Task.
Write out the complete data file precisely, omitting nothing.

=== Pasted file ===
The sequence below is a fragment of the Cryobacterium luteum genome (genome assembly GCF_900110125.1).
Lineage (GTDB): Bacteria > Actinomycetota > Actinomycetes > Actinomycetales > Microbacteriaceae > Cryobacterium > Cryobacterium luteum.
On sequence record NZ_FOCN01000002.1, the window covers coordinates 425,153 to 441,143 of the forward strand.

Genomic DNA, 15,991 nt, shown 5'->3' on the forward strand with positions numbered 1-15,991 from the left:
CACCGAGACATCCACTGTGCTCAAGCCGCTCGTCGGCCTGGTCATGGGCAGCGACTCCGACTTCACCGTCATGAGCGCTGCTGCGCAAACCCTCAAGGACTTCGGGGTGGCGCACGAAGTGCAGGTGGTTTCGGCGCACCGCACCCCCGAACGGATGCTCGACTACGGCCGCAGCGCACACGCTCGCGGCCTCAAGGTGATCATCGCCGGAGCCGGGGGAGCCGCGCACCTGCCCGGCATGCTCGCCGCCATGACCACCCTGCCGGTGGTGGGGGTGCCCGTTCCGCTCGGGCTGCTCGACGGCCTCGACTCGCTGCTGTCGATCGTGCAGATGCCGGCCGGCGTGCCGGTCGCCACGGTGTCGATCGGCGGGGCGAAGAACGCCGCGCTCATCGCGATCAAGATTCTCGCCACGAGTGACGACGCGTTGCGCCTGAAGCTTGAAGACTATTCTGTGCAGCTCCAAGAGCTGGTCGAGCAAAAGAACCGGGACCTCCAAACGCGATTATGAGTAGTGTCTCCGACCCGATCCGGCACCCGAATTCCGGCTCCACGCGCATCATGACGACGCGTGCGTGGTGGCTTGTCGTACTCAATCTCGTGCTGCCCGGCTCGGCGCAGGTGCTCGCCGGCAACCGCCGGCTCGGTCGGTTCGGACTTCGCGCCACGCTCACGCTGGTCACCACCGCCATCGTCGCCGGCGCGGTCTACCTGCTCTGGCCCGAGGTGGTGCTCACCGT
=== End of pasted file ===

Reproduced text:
The sequence below is a fragment of the Cryobacterium luteum genome (genome assembly GCF_900110125.1).
Lineage (GTDB): Bacteria > Actinomycetota > Actinomycetes > Actinomycetales > Microbacteriaceae > Cryobacterium > Cryobacterium luteum.
On sequence record NZ_FOCN01000002.1, the window covers coordinates 425,153 to 441,143 of the forward strand.

Genomic DNA, 15,991 nt, shown 5'->3' on the forward strand with positions numbered 1-15,991 from the left:
CACCGAGACATCCACTGTGCTCAAGCCGCTCGTCGGCCTGGTCATGGGCAGCGACTCCGACTTCACCGTCATGAGCGCTGCTGCGCAAACCCTCAAGGACTTCGGGGTGGCGCACGAAGTGCAGGTGGTTTCGGCGCACCGCACCCCCGAACGGATGCTCGACTACGGCCGCAGCGCACACGCTCGCGGCCTCAAGGTGATCATCGCCGGAGCCGGGGGAGCCGCGCACCTGCCCGGCATGCTCGCCGCCATGACCACCCTGCCGGTGGTGGGGGTGCCCGTTCCGCTCGGGCTGCTCGACGGCCTCGACTCGCTGCTGTCGATCGTGCAGATGCCGGCCGGCGTGCCGGTCGCCACGGTGTCGATCGGCGGGGCGAAGAACGCCGCGCTCATCGCGATCAAGATTCTCGCCACGAGTGACGACGCGTTGCGCCTGAAGCTTGAAGACTATTCTGTGCAGCTCCAAGAGCTGGTCGAGCAAAAGAACCGGGACCTCCAAACGCGATTATGAGTAGTGTCTCCGACCCGATCCGGCACCCGAATTCCGGCTCCACGCGCATCATGACGACGCGTGCGTGGTGGCTTGTCGTACTCAATCTCGTGCTGCCCGGCTCGGCGCAGGTGCTCGCCGGCAACCGCCGGCTCGGTCGGTTCGGACTTCGCGCCACGCTCACGCTGGTCACCACCGCCATCGTCGCCGGCGCGGTCTACCTGCTCTGGCCCGAGGTGGTGCTCACCGT